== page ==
This of course is the question Stephen Harper asks himself everyday.  One would therefore think he would implement policies that conform to what Canadians support, as well as adopting a leadership tone that comports to more traditional Canadian values such as tolerance and inclusion.  Instead he seems to consistently run perpendicular to such approaches in trying to realize his vision of what Canada ought to be and what Canadians ought to believe as opposed to what they actually believe. This isn’t an easy thing to do as recent events suggest.

Over the summer the PMO has attempted a couple of odd policy implementations.  One was the scrapping of the long form census on the alleged basis of thousands of complaints by Canadians about the intrusive nature of the form and the potential for criminal penalties for non-compliance.  When no such volume of complaints could be substantiated, Industry Minister Tony Clement finally conceded that his office could only verify one or two such complaints.  Remarkably, Clement then went on to say that these one or two complaints were enough to scrap the form since it was the right thing to do anyway.  Huh?  This was long after he said StatsCan agreed with this policy when in fact it did no such thing, not to mention the overwhelming and authentic outcry of Canadian agencies and municipalities demanding the census form continue since the data collected was essential and irreplaceable for their planning and budgeting.

Then came the expanding need for new private prisons to accommodate the out of control crime rates in Canada despite the statistical reality of falling crime rates.  Minister Stockwell Day confronted this reality with the unusual claim that crime rates were indeed going way up due to all the hidden crime in Canada.  It’s there, but we just can’t see it, rather like the complaints about the census.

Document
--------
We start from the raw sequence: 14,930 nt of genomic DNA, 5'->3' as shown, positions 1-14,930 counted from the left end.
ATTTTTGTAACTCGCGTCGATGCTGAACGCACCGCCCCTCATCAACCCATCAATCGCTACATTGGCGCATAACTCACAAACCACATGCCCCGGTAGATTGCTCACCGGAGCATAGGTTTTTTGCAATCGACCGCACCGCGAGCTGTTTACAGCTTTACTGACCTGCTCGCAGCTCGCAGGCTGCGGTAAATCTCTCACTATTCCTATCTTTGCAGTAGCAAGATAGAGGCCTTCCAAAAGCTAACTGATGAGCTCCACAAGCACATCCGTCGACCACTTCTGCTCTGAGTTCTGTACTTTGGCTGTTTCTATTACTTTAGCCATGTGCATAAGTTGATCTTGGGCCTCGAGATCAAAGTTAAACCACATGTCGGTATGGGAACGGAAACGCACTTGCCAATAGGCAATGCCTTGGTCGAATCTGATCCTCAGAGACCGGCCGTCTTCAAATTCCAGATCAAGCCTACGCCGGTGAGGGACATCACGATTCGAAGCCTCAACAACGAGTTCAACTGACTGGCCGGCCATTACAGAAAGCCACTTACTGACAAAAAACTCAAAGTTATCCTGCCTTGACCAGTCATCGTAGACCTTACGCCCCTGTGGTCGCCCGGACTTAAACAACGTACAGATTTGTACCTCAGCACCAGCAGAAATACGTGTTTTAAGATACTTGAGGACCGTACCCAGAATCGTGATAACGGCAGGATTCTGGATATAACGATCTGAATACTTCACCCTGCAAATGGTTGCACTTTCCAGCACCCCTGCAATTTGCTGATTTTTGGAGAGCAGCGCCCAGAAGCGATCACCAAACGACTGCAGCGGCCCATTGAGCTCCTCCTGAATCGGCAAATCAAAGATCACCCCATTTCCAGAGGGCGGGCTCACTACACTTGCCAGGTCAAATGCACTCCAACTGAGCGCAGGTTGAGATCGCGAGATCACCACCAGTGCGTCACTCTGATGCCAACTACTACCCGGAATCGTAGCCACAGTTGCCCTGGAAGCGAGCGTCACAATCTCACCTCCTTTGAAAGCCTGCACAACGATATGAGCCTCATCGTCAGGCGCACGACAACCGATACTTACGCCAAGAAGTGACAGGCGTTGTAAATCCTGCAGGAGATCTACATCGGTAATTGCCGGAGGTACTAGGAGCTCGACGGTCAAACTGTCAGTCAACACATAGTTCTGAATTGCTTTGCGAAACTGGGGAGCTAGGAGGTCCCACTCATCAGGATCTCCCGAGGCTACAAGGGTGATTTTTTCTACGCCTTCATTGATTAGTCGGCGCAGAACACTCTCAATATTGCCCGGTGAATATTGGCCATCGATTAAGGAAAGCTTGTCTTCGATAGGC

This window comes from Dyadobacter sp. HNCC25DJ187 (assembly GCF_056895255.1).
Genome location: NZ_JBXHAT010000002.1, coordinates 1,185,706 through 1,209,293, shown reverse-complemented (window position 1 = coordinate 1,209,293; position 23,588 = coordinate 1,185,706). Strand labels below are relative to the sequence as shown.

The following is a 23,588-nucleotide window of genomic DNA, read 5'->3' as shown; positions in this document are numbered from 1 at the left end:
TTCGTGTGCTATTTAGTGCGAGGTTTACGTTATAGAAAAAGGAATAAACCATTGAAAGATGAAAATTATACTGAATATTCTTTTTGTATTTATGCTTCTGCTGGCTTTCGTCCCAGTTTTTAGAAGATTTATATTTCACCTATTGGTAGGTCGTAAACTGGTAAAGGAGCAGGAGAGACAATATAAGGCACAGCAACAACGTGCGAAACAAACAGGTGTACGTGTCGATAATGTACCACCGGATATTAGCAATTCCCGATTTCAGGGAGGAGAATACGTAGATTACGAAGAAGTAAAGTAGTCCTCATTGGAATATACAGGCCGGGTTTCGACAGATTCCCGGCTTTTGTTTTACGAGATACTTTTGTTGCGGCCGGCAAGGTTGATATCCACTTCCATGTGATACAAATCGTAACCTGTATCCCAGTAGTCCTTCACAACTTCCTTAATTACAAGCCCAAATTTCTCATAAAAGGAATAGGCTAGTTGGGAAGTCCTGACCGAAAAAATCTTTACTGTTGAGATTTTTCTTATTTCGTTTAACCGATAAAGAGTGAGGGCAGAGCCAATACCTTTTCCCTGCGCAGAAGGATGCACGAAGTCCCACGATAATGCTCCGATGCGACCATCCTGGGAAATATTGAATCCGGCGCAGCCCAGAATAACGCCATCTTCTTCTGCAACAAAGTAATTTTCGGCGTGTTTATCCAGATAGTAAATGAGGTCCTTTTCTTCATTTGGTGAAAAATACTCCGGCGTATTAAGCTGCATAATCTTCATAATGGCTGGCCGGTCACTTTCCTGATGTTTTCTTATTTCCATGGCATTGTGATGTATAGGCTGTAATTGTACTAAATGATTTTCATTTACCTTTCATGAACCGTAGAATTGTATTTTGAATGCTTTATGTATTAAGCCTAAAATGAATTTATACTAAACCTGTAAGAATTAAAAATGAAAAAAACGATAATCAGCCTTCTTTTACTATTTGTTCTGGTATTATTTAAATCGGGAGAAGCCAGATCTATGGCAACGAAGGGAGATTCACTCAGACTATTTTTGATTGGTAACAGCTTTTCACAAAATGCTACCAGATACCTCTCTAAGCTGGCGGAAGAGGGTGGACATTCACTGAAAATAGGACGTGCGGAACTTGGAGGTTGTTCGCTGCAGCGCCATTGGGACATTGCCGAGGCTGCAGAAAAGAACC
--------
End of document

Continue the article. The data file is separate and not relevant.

Both of these examples expose a lot about the way Harper thinks.  He starts with the policy he wants, invents a rhetorical strategy to sell it to the public and literally ignores the facts on the ground contradicting the usefulness and consequences of the actual policy.

In his new book Harperland, Lawrence Martin consolidates the opinions of a variety of ex-Harper insiders who offer a revealing consensus of Harpers’ personality.  It seems that he is very smart, organized, disciplined and thoroughly ideological in his thinking.  He apparently has a primal loathing for all those who oppose his views and policy preferences. 

Don Martin of the National Post makes a great point in his analysis of Harperland by stating the obvious: If Harper wants to have his majority then he has to lighten up and let go of his rigid ideological style to expand the political tent, not constrict it.  I’d be happy if he would just acknowledge facts when trying to carry out public policy.

But will Harper do this?  It just doesn’t seem to be in his nature.  For sure by now this much is clear to him:  Thus far a majority government has eluded him precisely because he chooses to ignore the political centre of Canadian society.  One can’t do that forever and expect a different result come election time.  It therefore seems the only way he can achieve his majority is if the political centre of the country collapses, in which case we all lose.